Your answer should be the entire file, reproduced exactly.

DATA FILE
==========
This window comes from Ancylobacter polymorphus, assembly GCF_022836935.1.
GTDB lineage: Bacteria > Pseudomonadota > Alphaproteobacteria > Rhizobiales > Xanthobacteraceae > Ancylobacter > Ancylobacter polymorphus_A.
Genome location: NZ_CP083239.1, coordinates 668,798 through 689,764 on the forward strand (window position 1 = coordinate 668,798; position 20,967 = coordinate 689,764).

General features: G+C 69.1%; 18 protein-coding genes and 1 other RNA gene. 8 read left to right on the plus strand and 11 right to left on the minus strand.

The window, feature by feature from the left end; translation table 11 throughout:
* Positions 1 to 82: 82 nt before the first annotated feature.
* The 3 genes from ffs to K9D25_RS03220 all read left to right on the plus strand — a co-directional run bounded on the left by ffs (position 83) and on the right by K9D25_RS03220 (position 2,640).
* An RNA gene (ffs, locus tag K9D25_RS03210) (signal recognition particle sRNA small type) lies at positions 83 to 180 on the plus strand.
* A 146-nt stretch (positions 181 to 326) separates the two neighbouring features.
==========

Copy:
This window comes from Ancylobacter polymorphus, assembly GCF_022836935.1.
GTDB lineage: Bacteria > Pseudomonadota > Alphaproteobacteria > Rhizobiales > Xanthobacteraceae > Ancylobacter > Ancylobacter polymorphus_A.
Genome location: NZ_CP083239.1, coordinates 668,798 through 689,764 on the forward strand (window position 1 = coordinate 668,798; position 20,967 = coordinate 689,764).

General features: G+C 69.1%; 18 protein-coding genes and 1 other RNA gene. 8 read left to right on the plus strand and 11 right to left on the minus strand.

The window, feature by feature from the left end; translation table 11 throughout:
* Positions 1 to 82: 82 nt before the first annotated feature.
* The 3 genes from ffs to K9D25_RS03220 all read left to right on the plus strand — a co-directional run bounded on the left by ffs (position 83) and on the right by K9D25_RS03220 (position 2,640).
* An RNA gene (ffs, locus tag K9D25_RS03210) (signal recognition particle sRNA small type) lies at positions 83 to 180 on the plus strand.
* A 146-nt stretch (positions 181 to 326) separates the two neighbouring features.